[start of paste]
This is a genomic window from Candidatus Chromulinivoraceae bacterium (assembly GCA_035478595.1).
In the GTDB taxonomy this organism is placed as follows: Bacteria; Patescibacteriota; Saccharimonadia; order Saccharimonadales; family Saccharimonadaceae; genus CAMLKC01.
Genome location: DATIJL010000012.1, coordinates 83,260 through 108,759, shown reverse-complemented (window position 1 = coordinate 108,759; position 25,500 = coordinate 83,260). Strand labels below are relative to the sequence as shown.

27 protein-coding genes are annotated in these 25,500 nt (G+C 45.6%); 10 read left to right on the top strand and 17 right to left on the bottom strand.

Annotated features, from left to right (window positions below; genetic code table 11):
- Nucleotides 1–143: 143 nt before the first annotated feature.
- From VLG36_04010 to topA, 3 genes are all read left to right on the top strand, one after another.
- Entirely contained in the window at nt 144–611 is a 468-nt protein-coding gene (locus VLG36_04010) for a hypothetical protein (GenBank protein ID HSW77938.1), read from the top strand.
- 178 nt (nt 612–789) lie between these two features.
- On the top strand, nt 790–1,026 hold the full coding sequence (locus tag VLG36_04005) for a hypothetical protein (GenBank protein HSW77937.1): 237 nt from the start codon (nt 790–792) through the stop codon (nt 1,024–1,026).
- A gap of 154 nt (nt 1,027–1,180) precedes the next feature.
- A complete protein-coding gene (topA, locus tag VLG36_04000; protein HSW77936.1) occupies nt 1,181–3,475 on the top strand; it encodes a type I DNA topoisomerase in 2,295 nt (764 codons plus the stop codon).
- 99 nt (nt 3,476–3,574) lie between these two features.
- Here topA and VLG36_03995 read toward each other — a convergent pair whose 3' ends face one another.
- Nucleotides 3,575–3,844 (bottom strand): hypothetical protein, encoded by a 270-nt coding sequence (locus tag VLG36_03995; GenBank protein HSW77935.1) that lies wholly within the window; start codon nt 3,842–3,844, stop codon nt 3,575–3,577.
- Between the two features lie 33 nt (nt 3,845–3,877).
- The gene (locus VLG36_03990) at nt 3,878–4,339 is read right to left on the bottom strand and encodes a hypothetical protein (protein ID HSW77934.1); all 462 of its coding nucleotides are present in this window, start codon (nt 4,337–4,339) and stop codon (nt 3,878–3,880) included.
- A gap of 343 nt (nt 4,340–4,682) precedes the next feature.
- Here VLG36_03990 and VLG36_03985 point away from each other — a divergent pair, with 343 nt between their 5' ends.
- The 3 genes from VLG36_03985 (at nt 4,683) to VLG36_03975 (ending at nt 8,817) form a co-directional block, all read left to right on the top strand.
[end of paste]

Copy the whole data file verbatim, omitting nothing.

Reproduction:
This is a genomic window from Candidatus Chromulinivoraceae bacterium (assembly GCA_035478595.1).
In the GTDB taxonomy this organism is placed as follows: Bacteria; Patescibacteriota; Saccharimonadia; order Saccharimonadales; family Saccharimonadaceae; genus CAMLKC01.
Genome location: DATIJL010000012.1, coordinates 83,260 through 108,759, shown reverse-complemented (window position 1 = coordinate 108,759; position 25,500 = coordinate 83,260). Strand labels below are relative to the sequence as shown.

27 protein-coding genes are annotated in these 25,500 nt (G+C 45.6%); 10 read left to right on the top strand and 17 right to left on the bottom strand.

Annotated features, from left to right (window positions below; genetic code table 11):
- Nucleotides 1–143: 143 nt before the first annotated feature.
- From VLG36_04010 to topA, 3 genes are all read left to right on the top strand, one after another.
- Entirely contained in the window at nt 144–611 is a 468-nt protein-coding gene (locus VLG36_04010) for a hypothetical protein (GenBank protein ID HSW77938.1), read from the top strand.
- 178 nt (nt 612–789) lie between these two features.
- On the top strand, nt 790–1,026 hold the full coding sequence (locus tag VLG36_04005) for a hypothetical protein (GenBank protein HSW77937.1): 237 nt from the start codon (nt 790–792) through the stop codon (nt 1,024–1,026).
- A gap of 154 nt (nt 1,027–1,180) precedes the next feature.
- A complete protein-coding gene (topA, locus tag VLG36_04000; protein HSW77936.1) occupies nt 1,181–3,475 on the top strand; it encodes a type I DNA topoisomerase in 2,295 nt (764 codons plus the stop codon).
- 99 nt (nt 3,476–3,574) lie between these two features.
- Here topA and VLG36_03995 read toward each other — a convergent pair whose 3' ends face one another.
- Nucleotides 3,575–3,844 (bottom strand): hypothetical protein, encoded by a 270-nt coding sequence (locus tag VLG36_03995; GenBank protein HSW77935.1) that lies wholly within the window; start codon nt 3,842–3,844, stop codon nt 3,575–3,577.
- Between the two features lie 33 nt (nt 3,845–3,877).
- The gene (locus VLG36_03990) at nt 3,878–4,339 is read right to left on the bottom strand and encodes a hypothetical protein (protein ID HSW77934.1); all 462 of its coding nucleotides are present in this window, start codon (nt 4,337–4,339) and stop codon (nt 3,878–3,880) included.
- A gap of 343 nt (nt 4,340–4,682) precedes the next feature.
- Here VLG36_03990 and VLG36_03985 point away from each other — a divergent pair, with 343 nt between their 5' ends.
- The 3 genes from VLG36_03985 (at nt 4,683) to VLG36_03975 (ending at nt 8,817) form a co-directional block, all read left to right on the top strand.